Oh, brothers: Elkhorn's Brysons help lead UW-Whitewater to Salem
WHITEWATER--On a backyard basketball court in Elkhorn, Drew Bryson quickly learned his role as little brother.
Four years younger and always smaller than older brother, Eric, Drew never really stood a chance.
Today, the playing field is level—they both stand 6-foot-2. And for the first time ever, Drew and Eric are on the same team, though that has failed to quash Eric's big-brother mentality.
“I'm on him big-time,” Eric admitted Tuesday.
“I'm used to it,” Drew responded.
But these are no longer the driveway days.
Eric and Drew will play at the NCAA Division III Final Four in Salem, Va., this weekend as teammates for the University of Wisconsin-Whitewater.
The Warhawks take on Illinois Wesleyan in a national semifinal game on Friday night. The national title game is Saturday.
“The excitement has really ramped up,” Eric Bryson said. “My parents are just glad because it's easy for them to be able to travel to games.
“And they think it's really cool that we're going back to the Final Four.”
Eric was named to the all-tournament team when Whitewater won the national championship in Salem in 2012.
Drew was just a junior in high school, along for the ride with his parents, Mary and Arnie.
“It was a lot of fun,” he said. “I remember thinking they were done when they got down by 18 points. But they started coming back and it was fun to watch. I wanted to be on the court with them.”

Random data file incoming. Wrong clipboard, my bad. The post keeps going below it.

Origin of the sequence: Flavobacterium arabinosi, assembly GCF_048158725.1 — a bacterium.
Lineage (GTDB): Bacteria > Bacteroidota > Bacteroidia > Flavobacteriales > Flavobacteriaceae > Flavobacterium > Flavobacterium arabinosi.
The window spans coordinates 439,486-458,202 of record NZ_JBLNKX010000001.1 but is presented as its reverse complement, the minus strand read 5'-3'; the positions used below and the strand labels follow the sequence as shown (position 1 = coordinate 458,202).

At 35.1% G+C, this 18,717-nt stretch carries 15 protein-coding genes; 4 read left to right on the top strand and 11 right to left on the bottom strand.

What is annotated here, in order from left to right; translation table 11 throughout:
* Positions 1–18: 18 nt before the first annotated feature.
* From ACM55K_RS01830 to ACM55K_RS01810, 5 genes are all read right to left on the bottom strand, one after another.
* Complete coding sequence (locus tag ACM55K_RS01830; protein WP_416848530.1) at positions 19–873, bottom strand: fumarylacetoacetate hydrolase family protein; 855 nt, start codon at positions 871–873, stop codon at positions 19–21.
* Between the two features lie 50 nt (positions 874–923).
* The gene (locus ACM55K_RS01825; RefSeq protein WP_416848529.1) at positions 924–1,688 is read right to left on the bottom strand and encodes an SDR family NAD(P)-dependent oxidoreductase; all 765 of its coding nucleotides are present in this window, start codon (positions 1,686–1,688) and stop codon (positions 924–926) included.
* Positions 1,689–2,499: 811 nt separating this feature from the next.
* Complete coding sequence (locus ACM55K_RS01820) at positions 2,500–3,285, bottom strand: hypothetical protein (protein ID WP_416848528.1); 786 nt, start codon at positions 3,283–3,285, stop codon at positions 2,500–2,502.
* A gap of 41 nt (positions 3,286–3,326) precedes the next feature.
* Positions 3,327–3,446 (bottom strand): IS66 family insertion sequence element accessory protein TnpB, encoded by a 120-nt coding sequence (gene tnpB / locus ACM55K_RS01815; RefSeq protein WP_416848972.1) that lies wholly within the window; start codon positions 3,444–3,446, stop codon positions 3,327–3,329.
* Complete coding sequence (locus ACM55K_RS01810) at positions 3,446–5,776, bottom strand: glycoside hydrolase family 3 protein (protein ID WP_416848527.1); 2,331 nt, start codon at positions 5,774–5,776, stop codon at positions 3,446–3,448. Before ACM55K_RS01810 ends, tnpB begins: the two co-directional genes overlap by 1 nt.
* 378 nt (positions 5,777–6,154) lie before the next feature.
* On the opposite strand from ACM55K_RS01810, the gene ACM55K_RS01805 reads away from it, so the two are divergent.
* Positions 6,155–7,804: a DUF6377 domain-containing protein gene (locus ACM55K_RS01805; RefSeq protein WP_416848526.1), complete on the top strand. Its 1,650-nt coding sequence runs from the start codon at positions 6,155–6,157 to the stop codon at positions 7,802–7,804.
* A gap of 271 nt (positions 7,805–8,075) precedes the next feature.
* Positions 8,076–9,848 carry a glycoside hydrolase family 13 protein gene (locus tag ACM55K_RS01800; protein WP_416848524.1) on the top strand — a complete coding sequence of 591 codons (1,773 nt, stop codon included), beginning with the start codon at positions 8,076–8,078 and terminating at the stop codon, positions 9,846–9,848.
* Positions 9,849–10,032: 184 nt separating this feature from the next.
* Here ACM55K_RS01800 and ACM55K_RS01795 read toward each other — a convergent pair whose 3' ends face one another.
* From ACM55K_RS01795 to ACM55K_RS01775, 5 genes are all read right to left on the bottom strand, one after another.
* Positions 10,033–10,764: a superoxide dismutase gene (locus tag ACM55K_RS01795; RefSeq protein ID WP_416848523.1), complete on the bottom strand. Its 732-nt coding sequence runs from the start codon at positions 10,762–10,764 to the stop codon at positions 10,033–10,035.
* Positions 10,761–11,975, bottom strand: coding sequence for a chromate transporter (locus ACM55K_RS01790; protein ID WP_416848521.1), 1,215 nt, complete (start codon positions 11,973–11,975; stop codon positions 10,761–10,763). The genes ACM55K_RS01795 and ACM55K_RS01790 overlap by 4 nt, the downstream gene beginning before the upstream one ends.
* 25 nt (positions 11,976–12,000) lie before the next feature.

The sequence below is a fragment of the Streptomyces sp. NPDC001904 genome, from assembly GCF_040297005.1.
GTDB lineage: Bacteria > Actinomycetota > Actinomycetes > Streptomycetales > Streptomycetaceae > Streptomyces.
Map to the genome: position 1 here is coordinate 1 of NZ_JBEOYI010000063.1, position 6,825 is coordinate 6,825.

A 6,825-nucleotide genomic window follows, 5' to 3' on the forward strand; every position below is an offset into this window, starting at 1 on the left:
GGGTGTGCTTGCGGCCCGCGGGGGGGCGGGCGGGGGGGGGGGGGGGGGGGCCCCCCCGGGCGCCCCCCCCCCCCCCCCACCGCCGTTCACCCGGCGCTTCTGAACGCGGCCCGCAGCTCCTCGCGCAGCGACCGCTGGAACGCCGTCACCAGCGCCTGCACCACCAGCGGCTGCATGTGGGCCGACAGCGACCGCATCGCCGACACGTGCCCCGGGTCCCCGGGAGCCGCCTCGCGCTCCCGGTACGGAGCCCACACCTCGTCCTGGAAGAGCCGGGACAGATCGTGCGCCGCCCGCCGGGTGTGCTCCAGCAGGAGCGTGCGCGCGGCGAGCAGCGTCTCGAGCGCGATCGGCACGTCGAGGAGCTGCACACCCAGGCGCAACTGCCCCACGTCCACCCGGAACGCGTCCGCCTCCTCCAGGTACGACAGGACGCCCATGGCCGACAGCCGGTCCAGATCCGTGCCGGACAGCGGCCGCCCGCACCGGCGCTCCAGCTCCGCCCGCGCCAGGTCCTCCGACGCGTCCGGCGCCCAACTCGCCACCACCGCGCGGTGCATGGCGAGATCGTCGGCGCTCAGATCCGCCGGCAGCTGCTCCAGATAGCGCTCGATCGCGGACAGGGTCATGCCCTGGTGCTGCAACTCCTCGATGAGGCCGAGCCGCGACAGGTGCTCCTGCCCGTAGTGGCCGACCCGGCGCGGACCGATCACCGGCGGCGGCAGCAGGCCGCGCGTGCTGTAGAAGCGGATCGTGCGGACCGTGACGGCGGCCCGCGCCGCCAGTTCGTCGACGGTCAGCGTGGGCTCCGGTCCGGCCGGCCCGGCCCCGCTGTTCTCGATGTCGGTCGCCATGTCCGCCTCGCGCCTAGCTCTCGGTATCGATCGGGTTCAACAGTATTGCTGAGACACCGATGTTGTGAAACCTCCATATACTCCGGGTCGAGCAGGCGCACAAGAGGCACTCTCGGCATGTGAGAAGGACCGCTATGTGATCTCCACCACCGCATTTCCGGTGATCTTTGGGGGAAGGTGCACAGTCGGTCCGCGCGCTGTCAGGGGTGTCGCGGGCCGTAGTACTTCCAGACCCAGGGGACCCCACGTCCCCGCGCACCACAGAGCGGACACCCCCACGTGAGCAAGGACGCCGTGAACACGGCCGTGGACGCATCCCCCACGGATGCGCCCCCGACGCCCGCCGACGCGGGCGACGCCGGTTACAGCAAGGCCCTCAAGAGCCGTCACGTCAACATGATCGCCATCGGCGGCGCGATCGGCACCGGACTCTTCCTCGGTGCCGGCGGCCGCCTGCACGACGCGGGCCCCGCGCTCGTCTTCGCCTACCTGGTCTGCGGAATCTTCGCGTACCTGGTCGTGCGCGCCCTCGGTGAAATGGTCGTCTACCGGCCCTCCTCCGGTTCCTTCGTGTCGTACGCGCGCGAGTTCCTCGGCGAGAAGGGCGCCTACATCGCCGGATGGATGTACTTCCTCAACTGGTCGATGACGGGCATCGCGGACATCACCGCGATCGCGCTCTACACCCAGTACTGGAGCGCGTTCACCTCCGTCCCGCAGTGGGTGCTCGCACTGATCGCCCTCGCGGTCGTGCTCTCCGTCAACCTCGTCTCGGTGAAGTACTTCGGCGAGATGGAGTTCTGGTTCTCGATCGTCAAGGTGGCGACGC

Two years later, he is.
UW-Whitewater coach Pat Miller says Drew Bryson probably didn't get as many recruiting looks as he warranted as a high-schooler, because many teams assumed he was heading to play with his brother for the Warhawks.
The younger Bryson has settled in nicely during his rookie season, playing in 22 of 31 games off the bench.
“I thought he would (play right away) just because I liked his size and athleticism,” Miller said. “He really plays well within himself. He doesn't try to do things he can't do.
“Eric's an ultra-competitive kid; he's got an edge to him. Drew's a really nice kid; he doesn't have that visible edge when he plays. Athletically, they're different—Drew's got better size.
“Eric became more skilled as he played, and our hope is Drew will become more edgy as he plays.”
Eric has become a mainstay in the Warhawks' lineup over the past few seasons. He's started every game this year and ranks third on the team, averaging nearly 12 points per game.
But Miller says the senior's game is about more than what shows up on the stat sheet.
"In terms of recognition and postseason stuff coming out, he's a very underrated player,” he said of the Elkhorn grad, who spent one season at Winona State and then transferred to Whitewater. “He'll get a critical loose ball, plays great defense, he'll make a big cut at a big time. He's got so many intangibles that will help you win, and that's really his value to this team and why he's been on so many good teams.”
The Brysons hope the best is yet to come for this Warhawks team.
But what if they were to lock horns in the backyard today?
“We haven't played in a while,” Drew says, “so I don't know.
“He's got to work on his feet,” Eric retorts. “He's too slow right now.”
Spoken like a true older brother.